Nandampundi Grant of Chalukya Rajaraja - 1
Epigraphis Indica - Vol IV, no 43 page 300-309

"......his decendent Vimaladitya whose valour was like that of the enemy of Diti's sons (Visnu), ruled the earth (lying between the Vindhya mountain and the sea and densely filled up by his fame. His son was king Rajarajanarendra (who) on account of his glory was called Raja-mahendra. With his name glitters the lovely town of Rajamahendra on the banks of Gautami (Godavari). His son Kullotunga-Choda (Chola), Kesari (Rajakesarivarman) played by means of his majesty on the summits of Sandle mountain and against the horrible Pandiya......"

The Panchadharala Piller Inscription of the eastern Chalukya king Visvesvara.
Epigraphica Indica Vol XIX, page 164-74

Period of Rajendra Chola - 2


Period of Virarajendra Chola - 1

During this period the king of Kadarem (Kedah & Perak region) of Malaysia who was ruling under the Chola Empire of Tamil Nadu, was attacked and ousted from the Kedah kingdom by the sucessors to Sri Vijaya king in Sumatra of Indonesia. The disposed king reached Chola country and requested for his assistance to regain the Kadarem kingdom for himself. During this period the prince Rajendra son of Rajaraja Narendra of Vengi and nephhew of the Chola king Virarajendra was sent on a war expedition to Sumatra of Indonesia ruled by the Sri vijaya kings and to Malaysia where it was ruled by the Kadarem king.

His first approach was to clip off the powers of the rising Sri Vijaya kings and then to relive the Kadarem kingdom from his control.

Prince Rajendra (alias Kulothunga) leads the second Chola naval expedition to South-East Asia

Emperor Virarajendra Chola also known as Buwanaasirayan (Buwanawati) after bringing the homefront in the Indian mainland under complete control, with a view of re-stablishing the lost Chola authority over Sri Vijaya empire and also assisting the king of Kadaarem to gain back his throne, sent a naval expedition in the year A.D.1067 to South-East Asia under the command of his nephew prince Rajendra (alias Kulothunga) of the Vengi kingdom (encompassed between the Godavari and Krishna rivers - in the present Andhra State).

Prince Rajendra who also bore the title "Jeyadhara" was the son of Virarajendra Chola's sister Ammangai (married to Rajaraja Narendra the ruling king of the Vengi country alias Manchapattinam the present Masulipattinam of Andhra pradesh in the Indian mainland. He was accompanied by the princes and viceroys ruling Nagapattinam, Thanjavur, Thondaimandalam the present Golkonda, Vangaladesam the present Bengal and Kutcharem the present Gujerat.

Evidences for the above References

".......In Keling (India) dwelt a mighty prince Anyakra Buanawati (Buwanasiraya i.e. Virarajendra) decendent of Pandu (should be Chola)......A great Keling fleet under Jayalengkara (Jeyadhara i.e. Kulotunga Chola - 1) prince of Manchapadnam (Masulipattinam region of Vengi capital), sets out and calls at Paula Percha (another name for Sumatra) where the princes of Acheh (Ilamuridesam), Deli, Batu Bara, Rokan, Siak, Bengkulu, Indragiri, Jambi (Malaiyur) and Palembang (Sri Vijaya) submit and surrender princesses. Pajajaran submits, The rulers of Keling with the rulers of Golkonda, Nagapadanam, Thanjaur, Gujerat and Bengal all came flying through the air, the Tamil ruler and his family in a hill like golden palace (maaligai panchapura). The adipathi of Banyu Mas informs Kuripan that the Tamil king has reached. Pajajaran (in Java) and his golden palace has become a town Martapura complete with moats and castles. After an exchange of envoys and letters the war starts. Inu sends Prabu Mataram and Adipathi Kumaittir to Jagaraga......."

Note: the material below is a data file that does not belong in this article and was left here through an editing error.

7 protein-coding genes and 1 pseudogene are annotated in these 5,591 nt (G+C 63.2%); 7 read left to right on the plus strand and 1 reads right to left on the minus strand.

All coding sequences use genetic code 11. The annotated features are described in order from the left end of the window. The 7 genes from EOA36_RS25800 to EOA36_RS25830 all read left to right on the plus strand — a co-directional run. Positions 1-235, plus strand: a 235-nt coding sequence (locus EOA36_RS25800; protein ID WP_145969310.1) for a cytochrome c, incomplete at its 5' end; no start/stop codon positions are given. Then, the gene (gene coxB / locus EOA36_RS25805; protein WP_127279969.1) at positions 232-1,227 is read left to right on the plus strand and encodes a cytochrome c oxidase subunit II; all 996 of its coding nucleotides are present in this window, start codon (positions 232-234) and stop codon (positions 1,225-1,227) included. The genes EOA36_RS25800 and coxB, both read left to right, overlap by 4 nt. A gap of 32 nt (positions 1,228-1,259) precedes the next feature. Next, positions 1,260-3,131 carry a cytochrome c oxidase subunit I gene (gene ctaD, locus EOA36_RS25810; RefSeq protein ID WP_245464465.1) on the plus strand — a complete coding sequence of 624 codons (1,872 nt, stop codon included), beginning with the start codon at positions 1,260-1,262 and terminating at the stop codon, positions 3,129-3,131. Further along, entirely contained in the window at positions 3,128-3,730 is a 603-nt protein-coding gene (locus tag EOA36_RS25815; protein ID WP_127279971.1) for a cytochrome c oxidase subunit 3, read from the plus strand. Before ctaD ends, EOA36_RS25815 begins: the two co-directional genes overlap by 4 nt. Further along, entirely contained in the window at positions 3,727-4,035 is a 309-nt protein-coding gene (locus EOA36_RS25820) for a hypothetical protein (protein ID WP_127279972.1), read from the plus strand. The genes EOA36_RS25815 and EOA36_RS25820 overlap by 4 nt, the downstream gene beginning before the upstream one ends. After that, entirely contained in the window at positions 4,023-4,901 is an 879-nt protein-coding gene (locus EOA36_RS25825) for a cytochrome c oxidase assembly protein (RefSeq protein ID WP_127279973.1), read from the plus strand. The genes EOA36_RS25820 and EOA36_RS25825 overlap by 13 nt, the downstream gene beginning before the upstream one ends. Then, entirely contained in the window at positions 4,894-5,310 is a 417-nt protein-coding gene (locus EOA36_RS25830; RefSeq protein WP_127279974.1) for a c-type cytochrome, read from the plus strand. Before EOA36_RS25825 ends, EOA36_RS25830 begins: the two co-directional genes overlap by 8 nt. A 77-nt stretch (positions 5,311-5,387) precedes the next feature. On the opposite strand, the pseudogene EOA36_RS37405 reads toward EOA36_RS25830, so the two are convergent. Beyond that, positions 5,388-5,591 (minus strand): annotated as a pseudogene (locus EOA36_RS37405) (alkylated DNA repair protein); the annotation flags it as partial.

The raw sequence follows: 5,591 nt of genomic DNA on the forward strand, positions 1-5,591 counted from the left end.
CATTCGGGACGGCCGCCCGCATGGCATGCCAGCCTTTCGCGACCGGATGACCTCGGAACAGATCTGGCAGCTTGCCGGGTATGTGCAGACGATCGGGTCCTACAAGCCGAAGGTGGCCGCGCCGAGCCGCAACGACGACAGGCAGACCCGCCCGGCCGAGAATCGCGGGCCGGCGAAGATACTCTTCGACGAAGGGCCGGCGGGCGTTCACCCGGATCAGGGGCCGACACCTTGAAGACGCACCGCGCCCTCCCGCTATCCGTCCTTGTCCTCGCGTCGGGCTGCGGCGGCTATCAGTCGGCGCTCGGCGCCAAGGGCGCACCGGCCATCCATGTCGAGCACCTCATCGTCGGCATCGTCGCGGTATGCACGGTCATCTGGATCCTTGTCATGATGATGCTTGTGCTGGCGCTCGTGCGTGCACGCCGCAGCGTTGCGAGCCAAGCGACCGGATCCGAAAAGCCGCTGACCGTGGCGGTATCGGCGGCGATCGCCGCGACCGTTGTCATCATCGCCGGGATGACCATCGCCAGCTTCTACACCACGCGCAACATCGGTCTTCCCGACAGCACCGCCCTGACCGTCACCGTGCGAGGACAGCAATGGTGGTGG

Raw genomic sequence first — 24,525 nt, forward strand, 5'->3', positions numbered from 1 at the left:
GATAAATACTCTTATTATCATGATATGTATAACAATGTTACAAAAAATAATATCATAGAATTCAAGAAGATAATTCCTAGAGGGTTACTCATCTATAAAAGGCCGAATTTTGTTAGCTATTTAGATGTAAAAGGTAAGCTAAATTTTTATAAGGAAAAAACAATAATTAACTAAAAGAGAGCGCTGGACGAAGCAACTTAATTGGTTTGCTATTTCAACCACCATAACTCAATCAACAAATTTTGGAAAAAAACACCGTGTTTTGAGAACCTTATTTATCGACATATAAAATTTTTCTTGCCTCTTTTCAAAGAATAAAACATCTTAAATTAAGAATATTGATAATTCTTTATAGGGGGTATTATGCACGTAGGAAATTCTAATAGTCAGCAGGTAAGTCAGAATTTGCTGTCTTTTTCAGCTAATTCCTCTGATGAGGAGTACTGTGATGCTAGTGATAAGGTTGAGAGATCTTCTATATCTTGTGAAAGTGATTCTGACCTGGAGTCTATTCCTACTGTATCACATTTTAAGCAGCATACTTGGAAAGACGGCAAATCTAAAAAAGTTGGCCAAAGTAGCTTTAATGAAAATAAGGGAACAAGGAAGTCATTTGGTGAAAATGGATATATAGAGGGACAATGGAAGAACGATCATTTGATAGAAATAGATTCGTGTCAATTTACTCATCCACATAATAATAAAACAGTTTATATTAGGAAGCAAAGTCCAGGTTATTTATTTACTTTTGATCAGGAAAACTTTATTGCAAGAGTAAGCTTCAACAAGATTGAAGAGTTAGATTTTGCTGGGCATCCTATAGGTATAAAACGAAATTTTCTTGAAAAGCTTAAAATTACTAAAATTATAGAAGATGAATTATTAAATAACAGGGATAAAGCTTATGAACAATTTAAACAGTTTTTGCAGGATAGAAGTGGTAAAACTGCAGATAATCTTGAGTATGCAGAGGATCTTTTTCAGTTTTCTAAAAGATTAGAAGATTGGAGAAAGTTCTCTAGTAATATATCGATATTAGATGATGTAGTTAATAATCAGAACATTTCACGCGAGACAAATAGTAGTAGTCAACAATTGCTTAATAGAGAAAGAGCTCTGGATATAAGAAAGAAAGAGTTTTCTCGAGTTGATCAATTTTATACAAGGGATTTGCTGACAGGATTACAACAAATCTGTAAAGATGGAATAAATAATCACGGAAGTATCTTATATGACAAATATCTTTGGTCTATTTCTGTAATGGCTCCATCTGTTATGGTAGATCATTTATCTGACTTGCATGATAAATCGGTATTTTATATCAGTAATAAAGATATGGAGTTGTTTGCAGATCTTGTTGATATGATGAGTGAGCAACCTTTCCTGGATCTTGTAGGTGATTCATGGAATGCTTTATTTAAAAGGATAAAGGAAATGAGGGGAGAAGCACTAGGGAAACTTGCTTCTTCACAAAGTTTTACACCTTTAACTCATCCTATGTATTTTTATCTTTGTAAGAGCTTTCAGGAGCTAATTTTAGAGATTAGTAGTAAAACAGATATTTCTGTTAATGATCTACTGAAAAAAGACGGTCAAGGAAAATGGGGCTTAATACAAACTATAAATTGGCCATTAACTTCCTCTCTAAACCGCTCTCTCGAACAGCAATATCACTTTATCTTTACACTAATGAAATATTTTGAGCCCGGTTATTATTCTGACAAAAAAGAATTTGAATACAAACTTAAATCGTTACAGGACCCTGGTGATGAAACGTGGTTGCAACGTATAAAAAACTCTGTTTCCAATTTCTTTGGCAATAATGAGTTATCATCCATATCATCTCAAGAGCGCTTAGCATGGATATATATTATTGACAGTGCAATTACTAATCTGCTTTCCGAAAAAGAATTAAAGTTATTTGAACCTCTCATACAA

Hikayat Chekel-Waneng-Pati - Raffles MS 23, Library of the Royal Asiatic Library, London. (A Malay Historical Chronicle of the (Hindu) period of 12th century A.D)
A History of Classical Malay Literature - Sir Richard Winstedt (see Appendix).


This reference was first mentioned by Sir Richard Winstedt in his book titled "A History of Classical Malay Literature". I co-related this information with Kulotunga Chola - 1's war expedition to Kadarem and Sri Vijaya on behalf of Emperor Virarajendra, and was '[u]highlighted for the "first time by me" to all History Scholars' present at a Session presided by Dr Noburu Karashima at the 6th International Tamil Conference/Seminar held in Kuala Lumpur, Malaysia in the year 1987. Similerly all other new informations "given below" too have been "highlighted" "for the first time by me" with the relevent evidences to - many Historians of Tamil Nadu and elsewhere present at this same Conference in the year 1987, where I read my Research Paper in English titled the "The Medieval Chola Empire and it's relations with Malaysia & Indonesia.

There is a further reference in the Tamil Historical chronicle the "Kulothungan Pillaith Thamil" of this period, confirming Prince Rajendra's war expedition to Kadarem as follows.

"......Madimaiyaal varithu iraathu, Angam, vangam, Kalingham, Kuligham Thirikaththam,Maaluvam, Sonakam, Pappalam, Koppalam Magadham, endru evaiyum maravam kadiyum monangalaam arasu ver ara erinthu, Arumanam, Saavakam, Vangaalam, Elam, Kadaarem, Thava Cheenam entru "yaavaiyum kaipaduththi, kudimai aal Arasare aahavittu", avar sikara makudakodikalil vaikkum kodikale vada thisai Gangaiyai then thisai kondu ela pandu kondu angu adimai aalum piran mahan mahan........".

Kulothunga Cholan Pillai Thamil - by Ottakkooththar, verse 77